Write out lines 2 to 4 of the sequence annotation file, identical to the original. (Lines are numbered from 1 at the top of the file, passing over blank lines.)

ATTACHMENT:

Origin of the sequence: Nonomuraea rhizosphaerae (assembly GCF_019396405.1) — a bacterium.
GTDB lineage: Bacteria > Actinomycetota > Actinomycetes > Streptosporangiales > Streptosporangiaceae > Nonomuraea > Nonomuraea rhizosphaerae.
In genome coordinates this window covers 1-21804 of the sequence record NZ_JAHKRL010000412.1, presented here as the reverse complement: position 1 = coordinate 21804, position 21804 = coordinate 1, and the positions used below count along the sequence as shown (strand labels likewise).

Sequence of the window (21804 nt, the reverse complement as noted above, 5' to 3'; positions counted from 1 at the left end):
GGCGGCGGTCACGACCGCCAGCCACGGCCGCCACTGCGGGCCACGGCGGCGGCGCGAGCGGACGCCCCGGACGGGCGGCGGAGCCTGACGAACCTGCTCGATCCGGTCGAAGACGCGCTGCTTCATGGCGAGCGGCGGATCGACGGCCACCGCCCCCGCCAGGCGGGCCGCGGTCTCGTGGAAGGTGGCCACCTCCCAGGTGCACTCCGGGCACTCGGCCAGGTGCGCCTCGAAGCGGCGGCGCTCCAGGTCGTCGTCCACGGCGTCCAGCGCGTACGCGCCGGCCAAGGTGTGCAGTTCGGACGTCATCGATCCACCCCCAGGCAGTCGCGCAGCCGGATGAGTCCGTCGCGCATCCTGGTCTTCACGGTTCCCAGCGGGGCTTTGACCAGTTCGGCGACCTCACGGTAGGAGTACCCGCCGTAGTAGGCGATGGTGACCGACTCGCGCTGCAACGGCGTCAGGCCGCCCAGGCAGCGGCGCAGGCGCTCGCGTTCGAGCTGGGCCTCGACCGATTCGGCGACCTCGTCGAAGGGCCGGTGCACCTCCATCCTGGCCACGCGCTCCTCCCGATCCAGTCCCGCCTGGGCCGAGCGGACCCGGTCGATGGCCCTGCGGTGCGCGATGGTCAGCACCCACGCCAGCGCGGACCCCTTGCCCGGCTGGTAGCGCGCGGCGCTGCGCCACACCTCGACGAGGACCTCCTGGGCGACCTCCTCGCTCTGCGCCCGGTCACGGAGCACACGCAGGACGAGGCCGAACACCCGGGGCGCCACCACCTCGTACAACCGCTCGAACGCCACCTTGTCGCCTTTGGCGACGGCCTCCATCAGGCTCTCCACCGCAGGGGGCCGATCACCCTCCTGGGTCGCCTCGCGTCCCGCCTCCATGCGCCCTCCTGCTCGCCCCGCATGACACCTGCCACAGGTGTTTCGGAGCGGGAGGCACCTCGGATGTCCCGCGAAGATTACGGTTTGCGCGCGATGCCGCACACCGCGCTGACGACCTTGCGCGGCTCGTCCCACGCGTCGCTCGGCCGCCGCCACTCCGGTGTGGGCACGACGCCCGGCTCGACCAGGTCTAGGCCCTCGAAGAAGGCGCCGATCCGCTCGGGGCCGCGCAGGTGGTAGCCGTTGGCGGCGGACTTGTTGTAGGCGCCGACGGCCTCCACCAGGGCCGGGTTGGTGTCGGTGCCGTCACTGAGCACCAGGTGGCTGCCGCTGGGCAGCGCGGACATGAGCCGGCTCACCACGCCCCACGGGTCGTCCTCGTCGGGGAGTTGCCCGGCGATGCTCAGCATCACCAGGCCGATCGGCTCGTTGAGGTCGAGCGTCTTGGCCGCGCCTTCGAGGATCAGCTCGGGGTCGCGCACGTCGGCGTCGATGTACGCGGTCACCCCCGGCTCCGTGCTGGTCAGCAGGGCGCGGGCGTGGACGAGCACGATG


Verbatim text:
GTDB lineage: Bacteria > Actinomycetota > Actinomycetes > Streptosporangiales > Streptosporangiaceae > Nonomuraea > Nonomuraea rhizosphaerae.
In genome coordinates this window covers 1-21804 of the sequence record NZ_JAHKRL010000412.1, presented here as the reverse complement: position 1 = coordinate 21804, position 21804 = coordinate 1, and the positions used below count along the sequence as shown (strand labels likewise).

Sequence of the window (21804 nt, the reverse complement as noted above, 5' to 3'; positions counted from 1 at the left end):